An entire generation is facing a large pond of reality for their future.
Seventeen. Senior in high school. College is coming.
I am a small fish just learning how to fend for myself. I have lived as a child for 17 years, but that is all going to change in a matter of months. I have to write admission essays, apply to colleges, endure another four years of education, get a job and subsequently become even more independent without very much “real world” experience.
Since the birth of my generation, massive companies and entire industries have been developed and perfected. Generation Z is growing and gaining independence, but we are facing an enormous pond. And that pond is full, and constantly expanding out of reach of our inexperienced hands.
As elusive and unpredictable as we Gen Z-ers may appear, all of us are still uncertain about one thing: our future.
I am on track to graduate high school in June of 2019. I have good grades, a great resume of extracurricular activities and even some workplace experience – a rarity for people my age. I am planning on attending a university to complete a bachelor’s degree or possibly a combined bachelor/master’s program in five years. After that, I have loose plans to get a job, pay off debt, travel a bit and enjoy life away from education for a while.
Though my plans may sound hopeful, I still have one fear. There are millions of students out there just like me. They have the same goals, dreams and the means to reach those aspirations.
How am I supposed to swim to the top of an ever-expanding pool of candidates? It will take years for me to qualify for most of the jobs I am interested in. And some experts are saying that a bachelor’s degree is the new high school diploma: everyone has one.
So, in review:
I have to get more education, at a higher-than-ever price, in a competitive job market, with less certainty than ever before.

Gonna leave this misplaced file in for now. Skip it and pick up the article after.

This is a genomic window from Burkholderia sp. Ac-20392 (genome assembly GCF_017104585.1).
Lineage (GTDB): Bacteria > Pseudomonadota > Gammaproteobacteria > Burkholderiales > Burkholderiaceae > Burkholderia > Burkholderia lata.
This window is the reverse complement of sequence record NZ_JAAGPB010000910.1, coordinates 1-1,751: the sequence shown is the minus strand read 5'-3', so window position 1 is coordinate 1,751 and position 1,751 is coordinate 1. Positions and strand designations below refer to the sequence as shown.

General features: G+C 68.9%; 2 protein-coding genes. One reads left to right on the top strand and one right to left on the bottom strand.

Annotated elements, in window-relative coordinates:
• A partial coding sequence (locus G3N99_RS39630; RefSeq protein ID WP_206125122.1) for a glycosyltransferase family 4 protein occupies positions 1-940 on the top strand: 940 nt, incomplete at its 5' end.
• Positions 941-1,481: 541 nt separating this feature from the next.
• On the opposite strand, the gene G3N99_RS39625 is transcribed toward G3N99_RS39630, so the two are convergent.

Wow. Sign me up!
It’s scary being someone my age. My generation has grown up in the uncertainty of 9/11, the Great Recession and a plethora of other unprecedented issues. The better-known “problem child,” the Millennial generation, has faced similar issues. They are the largest and most educated generation ever, but 40% of them are unemployed. They also have tremendously high rates of clinical anxiety, stress, depression and endless college debt.
Gen Z kids are facing those same problems, further multiplied by the addition of social media and digital technology. Sedentary living as a result of our technology addictions has us on track toward high rates of obesity, and even in our connected lifestyle, we are becoming less involved members of society. We are cultivated and filtered in school based on our success and numbers, utterly bogged down by the weight of standardized tests and GPA. Failure is not even considered an option for many of us, and we are left in our fallen ideas of perfectionism, filled with unreachable expectations and heavy doubts.
As a high school student, I have very little experience working or even knowing what I want to do. I am pulled in many directions. I’m involved in sports, drama, music, Advanced Placement classes and more. Adults always ask me, “What do you want to do after high school?” To be honest, that question drives me crazy. The world needs to acknowledge that we can’t do it all and that sometimes, people my age need more time than normal to make decisions that will alter the course of our lives forever.
I’m working full time as an intern this summer at Weber Marketing Group, and surprisingly, I’ve come to realize that “full time job” is not as scary as it sounds. But I’m lucky to have had experiences that prepared me for this internship. For the past three years I’ve been involved with DECA, a high school and collegiate organization that prepares the next generation of leaders in the areas of marketing, finance, hospitality, management and entrepreneurship. DECA has given me the opportunity to interact with adult professionals, create community service projects and develop marketing campaigns. Now at Weber Marketing Group, I am confident in my abilities as a person, and I am gaining experience that only reaffirms what school has already taught me.
Work should always be an educational experience. Every time I review a spreadsheet, or reorganize that box of client personas and segmentation maps, I learn. I feel confident working full time, even just as an intern, because my workplace community is more positive than most of the other places where I “work.” School can be negative, filled with stress. Work is different. At my desk, I am able to get my tasks done without too much supervision or interruption, and it’s crazy how productive I have been. I’m sure if there were opportunities like this for everyone in my generation, we would be more confident and successful.
We are not lazy or pampered like the world might assume. We are not just a problem to be solved, and we are not a generation to be scared of or overly concerned about. But the business world must remember that we are still young little fish scared to swim. Give us a chance.
We might surprise you.